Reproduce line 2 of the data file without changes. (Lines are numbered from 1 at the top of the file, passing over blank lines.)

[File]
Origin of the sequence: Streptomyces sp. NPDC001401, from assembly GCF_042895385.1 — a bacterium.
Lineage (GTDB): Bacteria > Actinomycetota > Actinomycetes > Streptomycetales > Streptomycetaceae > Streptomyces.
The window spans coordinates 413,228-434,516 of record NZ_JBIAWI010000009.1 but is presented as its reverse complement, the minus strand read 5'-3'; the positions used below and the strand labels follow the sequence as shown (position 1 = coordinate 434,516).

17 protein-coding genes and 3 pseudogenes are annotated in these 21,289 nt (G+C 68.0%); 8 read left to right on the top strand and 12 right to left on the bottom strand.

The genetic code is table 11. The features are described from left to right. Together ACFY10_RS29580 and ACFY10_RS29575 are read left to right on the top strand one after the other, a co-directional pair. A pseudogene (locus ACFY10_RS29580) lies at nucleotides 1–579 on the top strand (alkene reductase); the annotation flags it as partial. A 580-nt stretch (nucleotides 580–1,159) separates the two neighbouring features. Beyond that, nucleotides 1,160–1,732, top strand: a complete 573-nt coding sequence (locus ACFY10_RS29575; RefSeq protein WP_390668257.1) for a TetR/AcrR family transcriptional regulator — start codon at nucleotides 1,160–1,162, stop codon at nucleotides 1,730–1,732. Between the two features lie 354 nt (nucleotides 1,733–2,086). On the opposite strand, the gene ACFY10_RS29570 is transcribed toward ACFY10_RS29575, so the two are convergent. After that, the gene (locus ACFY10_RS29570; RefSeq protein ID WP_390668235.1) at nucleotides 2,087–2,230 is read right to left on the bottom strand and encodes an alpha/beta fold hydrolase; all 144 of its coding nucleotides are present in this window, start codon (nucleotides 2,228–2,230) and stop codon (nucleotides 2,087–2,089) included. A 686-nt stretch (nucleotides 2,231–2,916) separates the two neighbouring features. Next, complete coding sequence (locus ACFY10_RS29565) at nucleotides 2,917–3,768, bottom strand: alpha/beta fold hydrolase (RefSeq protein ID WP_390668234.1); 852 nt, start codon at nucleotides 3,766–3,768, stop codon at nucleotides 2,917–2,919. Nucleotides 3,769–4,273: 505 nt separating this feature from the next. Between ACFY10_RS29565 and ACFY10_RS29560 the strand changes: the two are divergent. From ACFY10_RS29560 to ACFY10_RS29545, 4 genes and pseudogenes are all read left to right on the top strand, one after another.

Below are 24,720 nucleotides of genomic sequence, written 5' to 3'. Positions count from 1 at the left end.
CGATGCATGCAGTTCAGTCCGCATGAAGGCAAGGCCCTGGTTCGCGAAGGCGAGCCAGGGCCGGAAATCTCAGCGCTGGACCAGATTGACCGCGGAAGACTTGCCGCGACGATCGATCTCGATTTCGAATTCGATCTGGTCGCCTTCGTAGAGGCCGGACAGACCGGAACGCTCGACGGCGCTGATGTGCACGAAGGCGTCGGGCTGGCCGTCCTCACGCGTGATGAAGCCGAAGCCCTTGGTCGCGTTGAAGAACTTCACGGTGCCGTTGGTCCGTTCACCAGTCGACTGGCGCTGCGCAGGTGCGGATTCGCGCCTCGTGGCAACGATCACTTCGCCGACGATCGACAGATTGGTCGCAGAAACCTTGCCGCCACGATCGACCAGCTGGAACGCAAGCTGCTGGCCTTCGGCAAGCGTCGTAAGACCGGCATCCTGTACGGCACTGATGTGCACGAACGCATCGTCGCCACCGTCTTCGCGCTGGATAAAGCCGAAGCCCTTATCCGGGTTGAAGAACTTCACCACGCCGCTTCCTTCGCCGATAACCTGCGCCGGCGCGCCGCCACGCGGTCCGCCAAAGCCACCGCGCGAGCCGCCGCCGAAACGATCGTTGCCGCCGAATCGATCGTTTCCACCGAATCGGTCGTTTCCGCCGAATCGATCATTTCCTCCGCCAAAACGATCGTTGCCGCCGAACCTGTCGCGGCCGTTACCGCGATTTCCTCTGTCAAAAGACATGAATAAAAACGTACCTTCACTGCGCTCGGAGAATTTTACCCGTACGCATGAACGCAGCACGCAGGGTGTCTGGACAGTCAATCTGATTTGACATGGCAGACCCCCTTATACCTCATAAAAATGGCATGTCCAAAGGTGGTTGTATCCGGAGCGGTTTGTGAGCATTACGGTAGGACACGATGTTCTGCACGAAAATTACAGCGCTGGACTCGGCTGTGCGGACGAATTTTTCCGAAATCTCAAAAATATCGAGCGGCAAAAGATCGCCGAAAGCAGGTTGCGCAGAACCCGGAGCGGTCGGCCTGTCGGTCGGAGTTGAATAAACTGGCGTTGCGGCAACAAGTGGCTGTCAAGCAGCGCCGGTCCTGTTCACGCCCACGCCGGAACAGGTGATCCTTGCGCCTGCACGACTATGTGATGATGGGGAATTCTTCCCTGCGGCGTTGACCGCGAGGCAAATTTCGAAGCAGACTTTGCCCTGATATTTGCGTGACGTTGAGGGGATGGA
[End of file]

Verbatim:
Lineage (GTDB): Bacteria > Actinomycetota > Actinomycetes > Streptomycetales > Streptomycetaceae > Streptomyces.